Changes from abroad

Executive talks compliance with SIC head

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“Part II of this legislation is coming”, US House of Representatives Foreign Affairs Committee Chairman Ed Royce said in his opening statement at a committee hearing entitled “Attacking Hezbollah’s Financial Network: Policy Options.” The United States alleges the Party of God is a global crime syndicate and has designated Hezbollah as a terrorist organization. The hearing, held June 8, comes on the heels of Lebanese media speculation that the United States was already drafting new legislation intended to strangle Hezbollah’s finances, rumors local government and banking officials downplayed Executive reported in the June print issue.

According to its annual report, Lebanon’s financial intelligence unit, the Special Investigation Commission (SIC) at the central bank, received 470 cases related to money laundering or terrorism financing in 2016. This was only a small uptick in referred cases from 2015, despite Lebanese banks’ compliance last year with the United States’ Hezbollah International Financing Prevention Act (HIFPA) and new local regulations.

Local media outlets have been reporting since mid-April that the United States was close to expanding its legislative efforts to target Hezbollah’s finances, a rumor that the Secretary General of the SIC, Abdul Hafiz Mansour, says has been blown out of proportion. But while new legislation or amendments to HIFPA remain at the draft stage, media speculation alone has caused a spike of uncertainty and forced a rush to Washington by Lebanese officials in an effort to water down any expansion of regulations.

In an interview with Executive, Mansour dispelled rumors of new legislation and discussed compliance with international anti-money laundering standards, correspondent relations between local banks and their American partners, and the possibility for consolidation in the Lebanese banking sector due to the ever-rising costs of compliance.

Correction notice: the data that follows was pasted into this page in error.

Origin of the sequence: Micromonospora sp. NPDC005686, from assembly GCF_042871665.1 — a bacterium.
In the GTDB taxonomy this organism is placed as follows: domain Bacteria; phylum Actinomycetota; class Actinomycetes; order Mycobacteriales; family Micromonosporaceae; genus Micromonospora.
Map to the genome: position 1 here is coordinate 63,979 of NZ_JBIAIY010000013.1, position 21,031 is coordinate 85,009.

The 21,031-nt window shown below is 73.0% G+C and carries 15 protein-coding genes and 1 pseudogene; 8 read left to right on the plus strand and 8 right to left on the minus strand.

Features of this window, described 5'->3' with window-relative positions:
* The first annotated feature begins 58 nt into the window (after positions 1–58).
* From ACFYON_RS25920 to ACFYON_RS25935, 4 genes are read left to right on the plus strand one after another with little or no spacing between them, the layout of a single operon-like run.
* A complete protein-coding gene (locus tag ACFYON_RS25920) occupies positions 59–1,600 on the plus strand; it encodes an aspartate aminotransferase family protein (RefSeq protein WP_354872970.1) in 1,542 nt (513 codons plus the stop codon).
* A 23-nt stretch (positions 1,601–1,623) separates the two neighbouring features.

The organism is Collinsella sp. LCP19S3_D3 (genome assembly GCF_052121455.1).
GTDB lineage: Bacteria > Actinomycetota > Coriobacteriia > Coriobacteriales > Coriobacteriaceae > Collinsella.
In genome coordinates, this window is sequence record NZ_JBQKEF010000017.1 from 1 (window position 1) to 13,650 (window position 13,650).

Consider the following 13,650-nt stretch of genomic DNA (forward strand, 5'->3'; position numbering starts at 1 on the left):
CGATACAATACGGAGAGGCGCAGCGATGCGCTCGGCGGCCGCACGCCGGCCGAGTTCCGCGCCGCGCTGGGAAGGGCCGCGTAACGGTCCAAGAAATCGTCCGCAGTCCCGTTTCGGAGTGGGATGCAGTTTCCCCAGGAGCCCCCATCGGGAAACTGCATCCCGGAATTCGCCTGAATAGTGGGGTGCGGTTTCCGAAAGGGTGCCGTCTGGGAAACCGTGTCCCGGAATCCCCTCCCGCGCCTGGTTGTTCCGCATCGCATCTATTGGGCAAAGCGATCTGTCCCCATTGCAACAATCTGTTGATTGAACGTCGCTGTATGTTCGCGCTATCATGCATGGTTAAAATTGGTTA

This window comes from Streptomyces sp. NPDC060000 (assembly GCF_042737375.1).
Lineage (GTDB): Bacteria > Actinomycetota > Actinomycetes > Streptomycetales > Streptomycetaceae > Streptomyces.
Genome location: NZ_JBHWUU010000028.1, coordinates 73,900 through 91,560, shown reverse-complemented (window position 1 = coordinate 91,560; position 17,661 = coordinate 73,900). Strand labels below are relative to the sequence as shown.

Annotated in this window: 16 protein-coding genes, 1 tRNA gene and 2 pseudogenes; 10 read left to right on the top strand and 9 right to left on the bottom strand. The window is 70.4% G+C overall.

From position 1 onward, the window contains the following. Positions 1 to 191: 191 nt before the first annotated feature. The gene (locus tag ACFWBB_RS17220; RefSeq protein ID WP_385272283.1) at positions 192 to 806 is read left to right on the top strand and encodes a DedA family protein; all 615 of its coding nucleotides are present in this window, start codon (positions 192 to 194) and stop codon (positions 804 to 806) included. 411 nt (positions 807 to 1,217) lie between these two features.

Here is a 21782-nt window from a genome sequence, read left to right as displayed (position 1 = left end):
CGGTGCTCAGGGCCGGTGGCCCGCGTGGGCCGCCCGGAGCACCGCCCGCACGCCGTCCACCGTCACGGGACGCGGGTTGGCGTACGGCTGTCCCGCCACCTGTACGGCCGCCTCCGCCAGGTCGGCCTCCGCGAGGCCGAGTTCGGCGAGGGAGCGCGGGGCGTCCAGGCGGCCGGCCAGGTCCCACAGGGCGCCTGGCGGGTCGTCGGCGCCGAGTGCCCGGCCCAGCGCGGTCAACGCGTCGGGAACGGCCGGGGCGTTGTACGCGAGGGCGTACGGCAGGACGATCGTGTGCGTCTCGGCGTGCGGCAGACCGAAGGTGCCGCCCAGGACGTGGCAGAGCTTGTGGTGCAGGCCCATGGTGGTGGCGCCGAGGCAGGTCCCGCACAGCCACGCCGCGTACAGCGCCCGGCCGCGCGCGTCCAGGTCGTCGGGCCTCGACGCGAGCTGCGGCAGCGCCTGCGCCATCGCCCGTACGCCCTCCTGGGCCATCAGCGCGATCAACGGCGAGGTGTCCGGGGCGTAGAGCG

E   There is much speculation in the Lebanese press about new legislation in the United States targeting Hezbollah’s finances. Executive reached out to spokespeople at the Treasury Department, the House Committee on Foreign Affairs, and the US Embassy in Lebanon … silence. This appears to be news that came exclusively from Lebanese sources. What insight can you share — is the United States drafting a new law, or is this an issue that has been blown out of proportion?

There were two teams that went to the United States recently: the Association of Lebanese Banks and the parliamentarians. Both arrived at the same point — there was nothing new. [On May 23] MP Yassin Jaber told al-Joumhouria that there was no new legislation, neither final nor at a serious stage of drafting. Mainly, the media was [reporting] the news as if it were a fact that the United States was expanding the radius of its sanctions, or targeting individuals or parties, while actually there was nothing.

We’re of the opinion that this doesn’t need to be addressed, as there is still nothing concrete, and until there is, I don’t think we should encourage the rumors that are circulating.

E   In an interview last year, you told Executive that Lebanon’s banks met anti-money laundering and counter-terrorism financing requirements. This includes the international standards set by the Financial Action Task Force (FATF) and the United States’ HIFPA. Has anything changed on that legal front?

Nothing has changed. Actually no new regulations, neither nationally nor internationally, have come into the picture this year. We’re continuing with the same regulations in force and doing the normal procedures to make sure all financial institutions are implementing the Lebanese regulations that were issued and complying with international standards to protect the interests of all.

We’re always following up on any new developments and requirements, and we’re passing the necessary regulations and enforcing them as needed. We believe we’re doing all it takes to be in compliance to protect the Lebanese banking sector, Lebanese individuals, and [the] national interest at large. This has been the stated policy all along, and I think that nobody contests that  the country’s interests come first. All our efforts and compliance enforcement fall under this banner.

[pullquote] Mansour dispelled rumors of new US anti-Hezbollah legislation [/pullquote]

E   There is a central bank regulation requiring each branch of a commercial bank to have a compliance officer. Are banks fully in compliance by hiring specifically for that role or are they assigning those duties to another employee?

The regulation doesn’t go to that extent. The banks either appoint someone from within the branch to do the job or they assign a new person or staff member to perform the duties. But this is a very advanced kind of arrangement that we have imposed, and it’s a very important step to make sure that with the clients there is always someone watching and making sure the procedures are applied. Of course, there are other layers within the banks, such as the central compliance office and internal audit, as well as external audit and the SIC, that all have different procedures of ensuring compliance. I think our system is quite rigorous in this regard.